warmth radiated and soothed. She spoke to me as though deep

sounds could penetrate my thick skull.

“Gone be all right, Susan. Everything gone be all right.Y’all

gone see, by and by. You growing up, Maggie growing up, all

y’all gone grow up. Trouble can’t stop that, no sir. Gawd gone

send help. He always does.”

We g l i d e d towa r d Easter, me holding my tongue—I had given

up swearing for Lent—and Timmy and Henry trying to behave.

Livvie and Momma were doing spring-cleaning. I don’t know

what had come over Momma lately, but she had lost a lot of

weight and the red glass was nowhere to be seen. She looked

pretty good for someone her age, and as near as I could tell that

was around forty-something. Momma never told how old she

was. She said ladies never revealed their age. Well, if you were

living right in the town where you grew up, didn’t everybody

know anyway?

One day Simon got a letter. It sat on the table by the stairs,

waiting for him. I smelled it first to see if it was from a girl but

the handwriting was a man’s and I assumed it was from his

father. It was.

Simon’s father was coming to Charleston for a visit. Simon

asked Momma if he could stay upstairs with him and Momma

S u l l i v a n ’ s I s l a n d


said, “Sure, why not?” He showed her a picture of his father, I

guess to show her that he was normal or something.Apparently,

he was divorced, which Simon said was for the best.

That was when the fun started. The life force flowed back

into my momma. She started manicuring her nails again and

wearing a girdle, even though she finally didn’t need one. She

got out her old Singer sewing machine and took her dresses in

so they fit right, then, to our surprise, she hemmed them up to

the top of her knees. She spent a lot of time in front of the big

old mirror looking at herself. I’d never seen her act this way and

it made me nervous.

She got on the phone to Aunt Carol and invited her and

Uncle Louis to come for Easter dinner and then she invited the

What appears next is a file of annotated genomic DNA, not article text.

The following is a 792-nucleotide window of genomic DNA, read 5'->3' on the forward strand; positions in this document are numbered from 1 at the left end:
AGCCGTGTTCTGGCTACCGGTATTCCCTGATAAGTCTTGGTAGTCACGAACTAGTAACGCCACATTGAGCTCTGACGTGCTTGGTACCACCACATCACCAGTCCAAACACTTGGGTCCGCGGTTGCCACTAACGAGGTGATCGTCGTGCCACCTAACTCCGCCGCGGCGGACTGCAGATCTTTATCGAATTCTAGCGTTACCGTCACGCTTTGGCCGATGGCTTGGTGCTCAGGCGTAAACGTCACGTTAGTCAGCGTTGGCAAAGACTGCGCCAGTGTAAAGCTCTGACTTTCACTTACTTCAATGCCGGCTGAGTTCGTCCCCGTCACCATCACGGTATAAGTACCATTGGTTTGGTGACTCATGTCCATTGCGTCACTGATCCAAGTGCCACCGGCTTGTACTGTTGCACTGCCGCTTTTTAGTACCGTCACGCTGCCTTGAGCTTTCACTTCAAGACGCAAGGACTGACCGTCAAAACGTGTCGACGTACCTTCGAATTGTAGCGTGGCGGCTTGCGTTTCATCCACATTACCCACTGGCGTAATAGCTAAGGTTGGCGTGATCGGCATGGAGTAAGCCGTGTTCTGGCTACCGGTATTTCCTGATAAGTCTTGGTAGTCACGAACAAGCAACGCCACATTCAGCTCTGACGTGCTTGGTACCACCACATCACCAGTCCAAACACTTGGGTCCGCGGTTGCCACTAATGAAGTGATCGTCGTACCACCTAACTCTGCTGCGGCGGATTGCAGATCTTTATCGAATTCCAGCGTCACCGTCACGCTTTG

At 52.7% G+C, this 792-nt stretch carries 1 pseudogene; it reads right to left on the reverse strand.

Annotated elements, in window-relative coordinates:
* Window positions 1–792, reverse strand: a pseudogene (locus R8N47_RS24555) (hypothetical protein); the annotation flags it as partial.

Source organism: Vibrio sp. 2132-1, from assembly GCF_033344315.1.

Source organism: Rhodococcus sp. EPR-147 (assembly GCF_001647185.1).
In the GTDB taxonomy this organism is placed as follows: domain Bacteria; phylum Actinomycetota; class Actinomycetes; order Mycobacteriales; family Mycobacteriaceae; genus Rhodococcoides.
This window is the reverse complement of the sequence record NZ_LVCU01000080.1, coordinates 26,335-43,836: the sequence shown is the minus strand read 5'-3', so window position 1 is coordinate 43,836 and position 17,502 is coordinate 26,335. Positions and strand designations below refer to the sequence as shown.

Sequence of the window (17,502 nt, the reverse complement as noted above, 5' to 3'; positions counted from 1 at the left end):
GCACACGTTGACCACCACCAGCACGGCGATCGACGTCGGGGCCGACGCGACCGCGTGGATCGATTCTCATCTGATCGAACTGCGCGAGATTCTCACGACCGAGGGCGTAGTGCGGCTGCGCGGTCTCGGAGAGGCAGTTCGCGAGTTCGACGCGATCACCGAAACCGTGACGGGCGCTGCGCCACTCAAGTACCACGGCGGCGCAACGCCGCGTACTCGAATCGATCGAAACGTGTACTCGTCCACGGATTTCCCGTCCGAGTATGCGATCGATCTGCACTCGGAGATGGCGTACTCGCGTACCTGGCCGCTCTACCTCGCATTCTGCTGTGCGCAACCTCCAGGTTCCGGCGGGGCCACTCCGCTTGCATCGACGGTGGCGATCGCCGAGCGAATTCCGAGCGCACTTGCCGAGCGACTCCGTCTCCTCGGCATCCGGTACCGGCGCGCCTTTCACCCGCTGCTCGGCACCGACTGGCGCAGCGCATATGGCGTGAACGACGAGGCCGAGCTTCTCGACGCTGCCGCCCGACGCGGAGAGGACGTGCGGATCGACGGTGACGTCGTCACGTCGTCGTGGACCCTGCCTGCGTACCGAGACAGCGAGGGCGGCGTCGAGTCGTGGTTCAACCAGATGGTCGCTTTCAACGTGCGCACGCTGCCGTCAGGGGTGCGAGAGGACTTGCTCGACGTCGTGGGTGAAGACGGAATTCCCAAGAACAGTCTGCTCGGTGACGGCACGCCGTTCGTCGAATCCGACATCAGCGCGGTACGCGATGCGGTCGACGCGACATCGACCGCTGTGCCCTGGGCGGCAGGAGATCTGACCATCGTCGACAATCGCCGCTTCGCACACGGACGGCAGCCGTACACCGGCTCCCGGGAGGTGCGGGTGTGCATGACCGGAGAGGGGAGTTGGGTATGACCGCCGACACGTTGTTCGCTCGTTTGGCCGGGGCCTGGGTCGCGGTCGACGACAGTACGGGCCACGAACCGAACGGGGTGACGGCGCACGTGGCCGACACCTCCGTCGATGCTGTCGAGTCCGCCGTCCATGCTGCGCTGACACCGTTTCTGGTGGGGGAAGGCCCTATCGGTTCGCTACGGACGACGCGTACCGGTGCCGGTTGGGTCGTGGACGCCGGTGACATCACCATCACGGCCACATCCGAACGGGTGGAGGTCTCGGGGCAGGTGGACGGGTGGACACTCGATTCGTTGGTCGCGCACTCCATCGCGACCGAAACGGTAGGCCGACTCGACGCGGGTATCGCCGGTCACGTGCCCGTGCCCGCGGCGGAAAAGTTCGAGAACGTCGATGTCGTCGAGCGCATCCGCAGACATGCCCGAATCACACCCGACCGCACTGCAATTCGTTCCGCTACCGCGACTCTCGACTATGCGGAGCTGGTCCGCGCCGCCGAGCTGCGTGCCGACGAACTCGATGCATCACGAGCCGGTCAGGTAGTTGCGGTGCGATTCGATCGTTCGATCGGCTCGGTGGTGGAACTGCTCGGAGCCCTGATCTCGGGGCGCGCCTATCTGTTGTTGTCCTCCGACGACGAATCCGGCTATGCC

Strutherses and a bunch of people who had cooked for her in

our family’s time of bereavement. Of course, she invited Simon

and his father.

Simon’s father was the head of surgery at the biggest hospi-

tal in Detroit. Bucks, honey. Lots of ’em. I knew my momma

didn’t want to be Mrs. Rooms for Rent for the rest of her life.

Finally, Good Friday rolled around. We were all going to

Stations of the Cross that afternoon from twelve to three. Simon

was bringing his father out to the beach later.

Momma had taken charge and she was formidable. The

house was the cleanest it had ever been in my life. Momma had

on a cornflower blue linen dress and jacket, one she had chosen

deliberately because it matched her eyes. Her hair was all teased

up and she smelled like perfume. She looked really pretty.

I just hoped it would all go all right because if it didn’t she

might die from embarrassment at having tried to snag him

when she hadn’t even laid eyes on him yet. I didn’t think the

fact that he was Jewish and divorced meant anything to her at

all. She had somehow overlooked that.

Well, Simon’s father didn’t go home to Michigan until

Tuesday—that is, the Tuesday of the second week after Easter.

He promised to write to old MC every day. Seems the doctor


D o r o t h e a B e n t o n F r a n k

caught a bad case of Magnolia fever. I even saw them kissing on

the porch.

Things got dull mighty quick. Simon was studying all the

time, Maggie was working all the time and the rest of us had

gone back to our old routines, except me. I’d been nursing a bad

throat all week and had stayed home from school.

There was no question that Momma was mooning over

Dr. Lips. She was walking around the house humming all the

time and just waiting for Timmy or Henry to bring home the

mail. When there was a love letter from Stan, she ran to her

room with it and closed the door. I guess I couldn’t blame her, it

was just that she seemed a little desperate to me. Okay, that was

not nice to say, but it was the truth.

When I finally felt well enough, I decided to catch up on

my schoolwork. Being out of class for this long had given me

terrible anxiety over all the assignments I had to do. I was look-

ing for a pen to write a book report and every pen in the house

either leaked globs of ink or was dry. I knew Momma had one

in her stationery box and thought she wouldn’t mind if I bor-